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i am trying to develop a Silverlight application for a school project.

But I’m having problems with Visual Studio not loading the break point, making it very hard to debug a Silverlight application using ViewModels.

I have tried adding "Silverlight" under "Project Properties" -> "Web" -> "Silverlight", but this have done nothing.

It is strange because it works some times. I have tried using Chrome, Firefox and Internet Explorer. And with Silverlight 4 and 3.

Do any one know a solution for this?

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6 Answers

up vote 5 down vote accepted

I found that it helped if you set your default browser to IE (I've only used IE8 with Silverlight). That way, when you press F5, Visual Studio does seem to be able to connect up the debugger to the Silverlight plugin. You should then be able to use the VS debugger.

I certainly had difficulty trying to debug Silverlight applications with Firefox. Firefox runs plugins (including the Silverlight plugin) in a separate process, and I guess VS isn't smart enough to realise that Silverlight isn't running in the process it started. You can manually attach the VS debugger to the plugin-container process, but (if my memory serves me correctly), I didn't find this to always be reliable. I certainly found debugging a lot more reliable after switching my machine's default browser to IE.

Also, in your comment on Detroitpro's answer, you wrote

It is telling the that no symbols have been loaded even before i connect with a browser, so i don't think that is is that[...]

If you put a breakpoint in before you start your Silverlight app in a browser, then you probably will get a 'no symbols have been loaded' message. When you start debugging, Visual Studio will start the ASP.NET dev server, to serve up an HTML page that contains your Silverlight app if nothing more. The 'no symbols' message means that VS couldn't find the class you put the breakpoint in in any of the processes its debugger is connected to. (At this point, the only process the VS debugger is attached to is the ASP.NET dev server.) Once you open a browser to view a page containing your Silverlight app, and connect the VS debugger to the process running the Silverlight plugin, it should get rid of the 'no symbols' message.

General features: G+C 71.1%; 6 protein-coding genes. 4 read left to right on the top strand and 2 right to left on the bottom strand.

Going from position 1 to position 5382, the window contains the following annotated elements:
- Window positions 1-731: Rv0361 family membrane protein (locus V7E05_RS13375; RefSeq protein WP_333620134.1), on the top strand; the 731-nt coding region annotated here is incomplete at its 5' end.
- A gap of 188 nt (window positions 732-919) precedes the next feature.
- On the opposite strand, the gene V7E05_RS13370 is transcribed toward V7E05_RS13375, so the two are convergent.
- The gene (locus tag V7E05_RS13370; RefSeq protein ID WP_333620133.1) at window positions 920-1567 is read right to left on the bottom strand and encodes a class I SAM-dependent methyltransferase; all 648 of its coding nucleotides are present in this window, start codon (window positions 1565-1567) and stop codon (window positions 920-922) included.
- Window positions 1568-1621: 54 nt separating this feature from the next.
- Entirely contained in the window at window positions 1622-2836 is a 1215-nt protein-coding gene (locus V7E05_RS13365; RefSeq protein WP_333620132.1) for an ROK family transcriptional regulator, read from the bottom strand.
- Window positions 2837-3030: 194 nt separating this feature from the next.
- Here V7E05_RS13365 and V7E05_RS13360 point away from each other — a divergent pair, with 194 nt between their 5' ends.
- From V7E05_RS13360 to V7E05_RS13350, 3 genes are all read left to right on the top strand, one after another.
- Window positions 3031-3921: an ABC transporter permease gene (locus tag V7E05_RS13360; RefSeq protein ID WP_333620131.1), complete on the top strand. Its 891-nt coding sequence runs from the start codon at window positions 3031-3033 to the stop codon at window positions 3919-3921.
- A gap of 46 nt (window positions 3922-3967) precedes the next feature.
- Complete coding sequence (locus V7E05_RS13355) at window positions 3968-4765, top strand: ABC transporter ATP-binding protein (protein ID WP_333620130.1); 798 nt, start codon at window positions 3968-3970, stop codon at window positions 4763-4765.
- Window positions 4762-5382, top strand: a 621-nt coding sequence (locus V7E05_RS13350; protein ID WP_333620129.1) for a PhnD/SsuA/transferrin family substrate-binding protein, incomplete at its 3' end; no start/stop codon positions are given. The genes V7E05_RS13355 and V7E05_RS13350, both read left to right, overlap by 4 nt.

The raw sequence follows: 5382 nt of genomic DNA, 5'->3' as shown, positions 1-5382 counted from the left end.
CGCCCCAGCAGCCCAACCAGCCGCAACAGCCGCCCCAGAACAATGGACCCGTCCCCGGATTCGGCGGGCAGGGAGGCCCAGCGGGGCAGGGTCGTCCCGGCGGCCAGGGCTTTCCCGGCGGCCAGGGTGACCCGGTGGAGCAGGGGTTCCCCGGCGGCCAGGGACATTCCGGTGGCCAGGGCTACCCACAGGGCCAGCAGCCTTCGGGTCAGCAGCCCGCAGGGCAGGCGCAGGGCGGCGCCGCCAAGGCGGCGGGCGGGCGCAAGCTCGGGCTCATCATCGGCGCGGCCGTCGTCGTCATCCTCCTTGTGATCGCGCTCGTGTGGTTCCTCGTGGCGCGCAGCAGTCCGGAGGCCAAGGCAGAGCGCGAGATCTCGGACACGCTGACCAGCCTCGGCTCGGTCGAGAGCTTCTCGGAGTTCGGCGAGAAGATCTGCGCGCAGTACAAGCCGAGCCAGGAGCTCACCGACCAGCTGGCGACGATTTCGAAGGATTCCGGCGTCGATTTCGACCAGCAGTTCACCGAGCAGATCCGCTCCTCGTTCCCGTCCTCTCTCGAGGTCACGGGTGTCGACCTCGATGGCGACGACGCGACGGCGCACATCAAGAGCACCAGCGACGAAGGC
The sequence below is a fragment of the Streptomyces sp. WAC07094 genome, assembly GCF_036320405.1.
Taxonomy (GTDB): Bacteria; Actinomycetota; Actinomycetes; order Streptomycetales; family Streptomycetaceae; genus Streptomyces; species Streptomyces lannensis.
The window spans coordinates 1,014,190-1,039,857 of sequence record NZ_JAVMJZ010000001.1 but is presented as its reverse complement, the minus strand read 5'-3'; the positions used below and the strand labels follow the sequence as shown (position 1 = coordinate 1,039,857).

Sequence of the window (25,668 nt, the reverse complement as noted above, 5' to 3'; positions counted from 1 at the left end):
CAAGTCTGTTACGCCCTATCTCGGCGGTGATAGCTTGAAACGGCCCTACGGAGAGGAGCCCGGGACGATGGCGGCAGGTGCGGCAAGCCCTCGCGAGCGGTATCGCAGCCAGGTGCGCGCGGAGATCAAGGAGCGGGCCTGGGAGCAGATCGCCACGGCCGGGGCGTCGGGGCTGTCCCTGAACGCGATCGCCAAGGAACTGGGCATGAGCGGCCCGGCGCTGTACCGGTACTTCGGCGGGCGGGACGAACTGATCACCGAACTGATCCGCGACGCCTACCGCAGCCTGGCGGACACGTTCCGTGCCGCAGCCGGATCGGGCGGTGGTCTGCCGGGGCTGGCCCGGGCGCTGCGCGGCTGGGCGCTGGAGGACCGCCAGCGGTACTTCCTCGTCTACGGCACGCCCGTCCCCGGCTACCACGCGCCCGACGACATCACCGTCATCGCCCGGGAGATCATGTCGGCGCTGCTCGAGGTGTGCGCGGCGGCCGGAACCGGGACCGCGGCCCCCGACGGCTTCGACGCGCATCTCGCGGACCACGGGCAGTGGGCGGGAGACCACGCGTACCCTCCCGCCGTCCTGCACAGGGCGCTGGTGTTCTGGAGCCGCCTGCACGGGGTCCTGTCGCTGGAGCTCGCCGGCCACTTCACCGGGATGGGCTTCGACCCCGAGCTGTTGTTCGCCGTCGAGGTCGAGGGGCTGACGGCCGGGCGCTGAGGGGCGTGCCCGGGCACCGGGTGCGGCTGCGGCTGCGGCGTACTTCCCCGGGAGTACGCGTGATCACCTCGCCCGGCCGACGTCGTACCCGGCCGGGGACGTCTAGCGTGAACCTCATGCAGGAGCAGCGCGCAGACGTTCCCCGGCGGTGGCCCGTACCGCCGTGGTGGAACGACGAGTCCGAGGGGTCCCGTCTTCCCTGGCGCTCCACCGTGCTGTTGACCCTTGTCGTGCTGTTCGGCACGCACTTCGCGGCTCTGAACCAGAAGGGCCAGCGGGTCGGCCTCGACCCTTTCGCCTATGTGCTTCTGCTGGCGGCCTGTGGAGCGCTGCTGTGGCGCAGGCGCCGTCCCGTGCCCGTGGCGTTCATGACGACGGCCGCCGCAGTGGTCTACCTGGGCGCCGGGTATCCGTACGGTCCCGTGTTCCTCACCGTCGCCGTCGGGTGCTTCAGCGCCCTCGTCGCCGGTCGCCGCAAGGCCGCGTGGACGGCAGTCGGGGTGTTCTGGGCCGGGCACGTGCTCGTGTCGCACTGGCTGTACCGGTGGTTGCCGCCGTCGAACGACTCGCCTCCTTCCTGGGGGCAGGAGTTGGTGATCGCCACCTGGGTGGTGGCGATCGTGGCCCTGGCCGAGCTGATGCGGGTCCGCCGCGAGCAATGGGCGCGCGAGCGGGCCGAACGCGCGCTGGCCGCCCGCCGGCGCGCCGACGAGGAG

Finally, another way of telling whether the VS debugger has connected to a process running your code is to bring up the Modules window (Debug > Windows > Modules). If your app's DLL isn't in the modules list, you'll get the 'no symbols have been loaded' message if you attempt to put breakpoints in your app's code.

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Here's what worked for us with Internet Explorer 9

  1. Start the project with Ctrl-F5.

  2. Use the debug menu to attach to the browser process.

  3. Stop the project.

  4. Run the project with F5.

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You have to Attach the Plugin Container of Firefox to the Debugging Process, as Firefox is not running any Plugins within the main process anymore.

Go to Debug -> Attach to Process... -> Search for Plugin-Container and hit the Attach button.

Now debugging should work again.

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Here is the solution that worked for me when debugging was not working in Firefox:

  1. Type "about:config" into the address bar of Firefox
  2. Find the property named "dom.ipc.plugins.enabled"
  3. Change the value from true to false by double clicking
  4. Restart all Firefox browsers
  5. Go back to Visual Studio and start debugging!
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great.. It also works for me.. thank you.. :) –  Abdur Rahman Oct 6 '12 at 12:57
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I had this sample problem a few weeks ago; that's when I learned that Firefox and Chrome both have bugs that cause them not to be able to debug silverlight. Also, make sure you are using a newer version of IE. There is some random middle version of IE that won't load correctly either.

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It is telling the that no symbols have been loaded even before i connect with a browser, so i don't think that is is that, i should have the newest version of IE –  DoomStone Dec 29 '10 at 19:20
    
Firefox has a plugin that allows debugging. –  vorrtex Dec 29 '10 at 22:16
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click debug->exceptions and check the thrown checkbox near the .net exceptions.

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